Deivid Rojas, a senior at Swarthmore College, has waited four years to hear the congratulatory remarks that will come with receiving his degree from the elite liberal arts school.
Now, his Spanish-speaking father will be able to understand them as well: "Felicidades a los recien graduados!" (Congratulations to our new graduates!)
Swarthmore is offering a live, simultaneous translation of Sunday's commencement, where guests will be able to listen to a Spanish version of the ceremony using wireless headsets.
Many universities, including Swarthmore, have long offered sign-language interpreters or closed captioning at their graduations for the deaf and hard of hearing. But translation into foreign languages appears to be uncommon.
Rojas, whose family immigrated to the U.S. from Colombia when he was 7, said his father is among several relatives he expects to use the service.
"He's someone that's not perfectly comfortable with English," Rojas said. "I don't think he'd be able to enjoy it as much."
Some Hispanic advocacy groups expressed surprise when told of Swarthmore's endeavor, calling it an unusual and welcome development for the nation's growing Latino population.
"They're investing now in creating a campus culture that's inviting and supporting of Latinos," said Deborah Santiago, vice president for policy and research for Excelencia in Education. "I think that it's really going to pay off for them down the road."
About 13 percent of the 20.5 million college students in the U.S. are Hispanic, up from nearly 10 percent a decade ago.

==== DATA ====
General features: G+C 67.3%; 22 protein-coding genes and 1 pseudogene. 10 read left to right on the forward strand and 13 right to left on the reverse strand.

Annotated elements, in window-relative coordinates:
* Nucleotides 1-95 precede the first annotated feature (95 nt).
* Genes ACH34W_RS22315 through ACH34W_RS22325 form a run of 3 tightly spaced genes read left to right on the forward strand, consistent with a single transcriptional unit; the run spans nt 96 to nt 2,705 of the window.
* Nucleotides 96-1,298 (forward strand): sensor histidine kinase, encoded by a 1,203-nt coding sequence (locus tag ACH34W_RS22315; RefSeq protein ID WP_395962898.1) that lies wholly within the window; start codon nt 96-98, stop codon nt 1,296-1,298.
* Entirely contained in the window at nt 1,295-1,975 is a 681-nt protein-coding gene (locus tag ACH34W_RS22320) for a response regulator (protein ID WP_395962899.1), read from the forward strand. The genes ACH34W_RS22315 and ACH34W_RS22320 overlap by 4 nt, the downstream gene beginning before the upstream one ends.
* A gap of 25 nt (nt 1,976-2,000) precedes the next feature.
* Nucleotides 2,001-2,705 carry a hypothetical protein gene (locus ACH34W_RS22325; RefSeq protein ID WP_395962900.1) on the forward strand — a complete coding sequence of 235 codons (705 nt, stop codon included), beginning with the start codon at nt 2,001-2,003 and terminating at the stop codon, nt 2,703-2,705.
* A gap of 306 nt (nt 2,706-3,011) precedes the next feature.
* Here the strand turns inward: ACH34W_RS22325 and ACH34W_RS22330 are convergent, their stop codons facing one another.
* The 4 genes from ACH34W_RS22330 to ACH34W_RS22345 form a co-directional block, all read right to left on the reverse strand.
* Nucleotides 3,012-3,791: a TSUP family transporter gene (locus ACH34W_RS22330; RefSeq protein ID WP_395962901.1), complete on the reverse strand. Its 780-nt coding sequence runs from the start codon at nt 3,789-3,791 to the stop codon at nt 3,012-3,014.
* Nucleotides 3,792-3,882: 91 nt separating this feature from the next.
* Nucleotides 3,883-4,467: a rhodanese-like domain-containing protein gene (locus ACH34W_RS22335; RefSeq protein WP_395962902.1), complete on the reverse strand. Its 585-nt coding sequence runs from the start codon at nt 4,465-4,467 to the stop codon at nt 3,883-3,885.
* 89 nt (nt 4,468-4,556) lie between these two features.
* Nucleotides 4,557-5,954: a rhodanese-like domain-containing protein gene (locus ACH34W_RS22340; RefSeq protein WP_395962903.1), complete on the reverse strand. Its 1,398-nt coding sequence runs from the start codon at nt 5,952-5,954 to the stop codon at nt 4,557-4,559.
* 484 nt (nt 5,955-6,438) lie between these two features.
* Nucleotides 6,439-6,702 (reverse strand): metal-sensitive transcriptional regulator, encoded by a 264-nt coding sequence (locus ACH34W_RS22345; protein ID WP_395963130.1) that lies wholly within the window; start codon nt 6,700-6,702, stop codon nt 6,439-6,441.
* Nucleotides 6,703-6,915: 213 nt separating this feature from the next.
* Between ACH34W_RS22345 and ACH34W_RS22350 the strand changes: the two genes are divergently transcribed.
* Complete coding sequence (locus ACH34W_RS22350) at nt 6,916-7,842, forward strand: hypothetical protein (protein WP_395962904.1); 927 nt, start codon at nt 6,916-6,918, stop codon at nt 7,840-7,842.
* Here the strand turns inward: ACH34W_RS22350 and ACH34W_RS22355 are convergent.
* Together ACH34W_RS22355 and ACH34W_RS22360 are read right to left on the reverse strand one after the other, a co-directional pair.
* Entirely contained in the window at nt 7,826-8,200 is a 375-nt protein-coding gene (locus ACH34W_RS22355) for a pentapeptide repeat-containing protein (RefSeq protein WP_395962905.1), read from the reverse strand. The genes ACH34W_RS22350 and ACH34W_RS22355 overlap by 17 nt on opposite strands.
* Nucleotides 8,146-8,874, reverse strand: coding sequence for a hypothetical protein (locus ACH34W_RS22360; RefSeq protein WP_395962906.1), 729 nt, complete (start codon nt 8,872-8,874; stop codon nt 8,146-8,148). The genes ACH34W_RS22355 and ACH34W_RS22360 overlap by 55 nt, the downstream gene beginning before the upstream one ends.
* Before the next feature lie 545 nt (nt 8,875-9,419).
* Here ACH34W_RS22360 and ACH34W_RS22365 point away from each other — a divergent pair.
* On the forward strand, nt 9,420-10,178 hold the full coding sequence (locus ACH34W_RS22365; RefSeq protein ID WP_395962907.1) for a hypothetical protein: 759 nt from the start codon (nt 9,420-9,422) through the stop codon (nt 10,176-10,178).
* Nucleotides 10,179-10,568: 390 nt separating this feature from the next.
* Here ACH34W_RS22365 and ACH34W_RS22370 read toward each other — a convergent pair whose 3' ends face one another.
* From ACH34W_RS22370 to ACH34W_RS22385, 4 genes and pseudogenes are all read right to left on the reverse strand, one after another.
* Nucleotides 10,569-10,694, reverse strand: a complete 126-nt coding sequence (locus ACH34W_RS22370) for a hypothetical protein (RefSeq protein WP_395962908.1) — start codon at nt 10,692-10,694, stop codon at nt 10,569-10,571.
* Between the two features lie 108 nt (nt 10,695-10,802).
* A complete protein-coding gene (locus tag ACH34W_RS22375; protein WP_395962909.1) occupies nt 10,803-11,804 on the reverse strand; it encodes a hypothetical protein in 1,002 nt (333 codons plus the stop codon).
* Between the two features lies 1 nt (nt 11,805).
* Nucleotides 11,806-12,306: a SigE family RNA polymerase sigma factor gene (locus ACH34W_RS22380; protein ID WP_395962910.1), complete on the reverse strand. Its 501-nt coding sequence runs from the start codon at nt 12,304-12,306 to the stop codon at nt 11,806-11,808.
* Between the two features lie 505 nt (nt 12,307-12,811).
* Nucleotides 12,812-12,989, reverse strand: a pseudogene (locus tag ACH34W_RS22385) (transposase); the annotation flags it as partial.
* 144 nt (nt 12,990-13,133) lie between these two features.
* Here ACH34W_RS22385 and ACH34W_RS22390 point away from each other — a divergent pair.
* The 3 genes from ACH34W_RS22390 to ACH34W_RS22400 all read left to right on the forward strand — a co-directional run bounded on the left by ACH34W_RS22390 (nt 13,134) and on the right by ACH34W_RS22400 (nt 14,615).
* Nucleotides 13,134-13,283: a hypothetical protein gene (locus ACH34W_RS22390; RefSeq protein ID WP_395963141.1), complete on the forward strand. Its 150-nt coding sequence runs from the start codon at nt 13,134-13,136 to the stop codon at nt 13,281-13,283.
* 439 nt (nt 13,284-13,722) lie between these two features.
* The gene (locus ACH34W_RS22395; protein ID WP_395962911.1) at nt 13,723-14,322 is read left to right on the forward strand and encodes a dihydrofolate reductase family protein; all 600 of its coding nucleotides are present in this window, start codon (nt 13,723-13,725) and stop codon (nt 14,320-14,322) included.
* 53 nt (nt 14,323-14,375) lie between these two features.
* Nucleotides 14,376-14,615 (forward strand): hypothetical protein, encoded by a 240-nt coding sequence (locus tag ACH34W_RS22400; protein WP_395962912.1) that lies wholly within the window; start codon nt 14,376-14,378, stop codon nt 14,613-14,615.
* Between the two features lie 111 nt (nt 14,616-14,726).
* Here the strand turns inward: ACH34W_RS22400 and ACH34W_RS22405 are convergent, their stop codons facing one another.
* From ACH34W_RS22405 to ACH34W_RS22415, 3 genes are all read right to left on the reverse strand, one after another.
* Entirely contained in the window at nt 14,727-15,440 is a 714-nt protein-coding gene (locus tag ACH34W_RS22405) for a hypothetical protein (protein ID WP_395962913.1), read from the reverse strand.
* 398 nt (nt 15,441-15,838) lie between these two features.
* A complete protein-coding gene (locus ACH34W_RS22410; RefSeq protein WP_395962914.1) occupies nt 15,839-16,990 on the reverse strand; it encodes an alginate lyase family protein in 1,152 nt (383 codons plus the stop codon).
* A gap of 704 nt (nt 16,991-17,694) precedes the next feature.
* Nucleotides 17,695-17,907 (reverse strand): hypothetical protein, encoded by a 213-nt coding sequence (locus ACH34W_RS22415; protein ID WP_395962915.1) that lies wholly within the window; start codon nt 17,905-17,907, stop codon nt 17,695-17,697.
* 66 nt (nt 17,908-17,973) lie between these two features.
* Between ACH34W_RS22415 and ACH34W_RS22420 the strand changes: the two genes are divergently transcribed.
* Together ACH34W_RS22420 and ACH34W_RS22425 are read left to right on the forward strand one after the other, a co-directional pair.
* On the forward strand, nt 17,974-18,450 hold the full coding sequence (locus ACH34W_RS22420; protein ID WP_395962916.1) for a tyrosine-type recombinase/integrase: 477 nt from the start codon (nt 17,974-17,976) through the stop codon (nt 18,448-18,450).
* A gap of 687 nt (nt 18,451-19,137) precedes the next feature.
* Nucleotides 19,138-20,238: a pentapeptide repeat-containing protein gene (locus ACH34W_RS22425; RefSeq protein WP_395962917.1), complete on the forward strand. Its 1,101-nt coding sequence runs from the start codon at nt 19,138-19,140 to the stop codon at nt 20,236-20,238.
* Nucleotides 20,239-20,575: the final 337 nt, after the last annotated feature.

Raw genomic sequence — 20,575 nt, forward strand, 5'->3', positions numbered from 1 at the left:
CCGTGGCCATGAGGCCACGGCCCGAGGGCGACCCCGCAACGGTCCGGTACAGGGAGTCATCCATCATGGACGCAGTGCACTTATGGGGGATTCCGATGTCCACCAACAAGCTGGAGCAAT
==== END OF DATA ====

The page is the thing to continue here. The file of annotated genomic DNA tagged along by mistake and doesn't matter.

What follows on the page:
Among Hispanic-serving institutions, defined as those with at least 25 percent Latino enrollment, there is no data on colleges using Spanish translation at commencement, according to the Hispanic Association of Colleges & Universities.
Schools including Columbia University and the University of Southern California supplement their main graduations with secondary ceremonies specifically for Latino students. Both events are bilingual.
Swarthmore's student body has grown from about 8 percent Latino a decade ago to 11 percent today. Overall, it enrolls approximately 1,500 students on its leafy campus about 10 miles outside Philadelphia.
Among them is the 22-year-old Rojas, who grew up in Miami and attended Swarthmore on a full scholarship. The progressive school with Quaker roots was the perfect place for him to nurture his commitment to social justice, he said.
Still, he and other Latino students were concerned that their Spanish-speaking parents could not understand communications from the college, on topics from admissions to financial aid. He did not want that to be the case at commencement.
So Rojas approached Maurice Eldridge, vice president for college and community relations, with the translation idea.
Eldridge was immediately receptive. Though the expected need among the 350 graduates was not overwhelming, offering the service embodies the private school's mission and ethos, said Eldridge.
"It was a reasonable extension of services to make such a significant event in the lives of our students and their families more accessible to them," he said.
Swarthmore already had some of the necessary audio equipment and spent about $12,000 to buy the rest, Eldridge said.
Professor Aurora Camacho de Schmidt, who teaches Spanish and Latin American literature, will translate the ceremony on site.
Despite her fluency and previous experience as a translator, Camacho de Schmidt said interpreting on the fly is hard. She hopes to have copies of some speeches ahead of time.
"I have to work at it and I will have to practice," said Camacho de Schmidt. "But it is something that once you have done it, it is a skill that stays with you, like riding a bicycle."
The audio equipment has the capacity to add channels, and next year the school may provide Korean or Chinese translations as well, said Eldridge. The college will also continue to offer American Sign Language interpreters.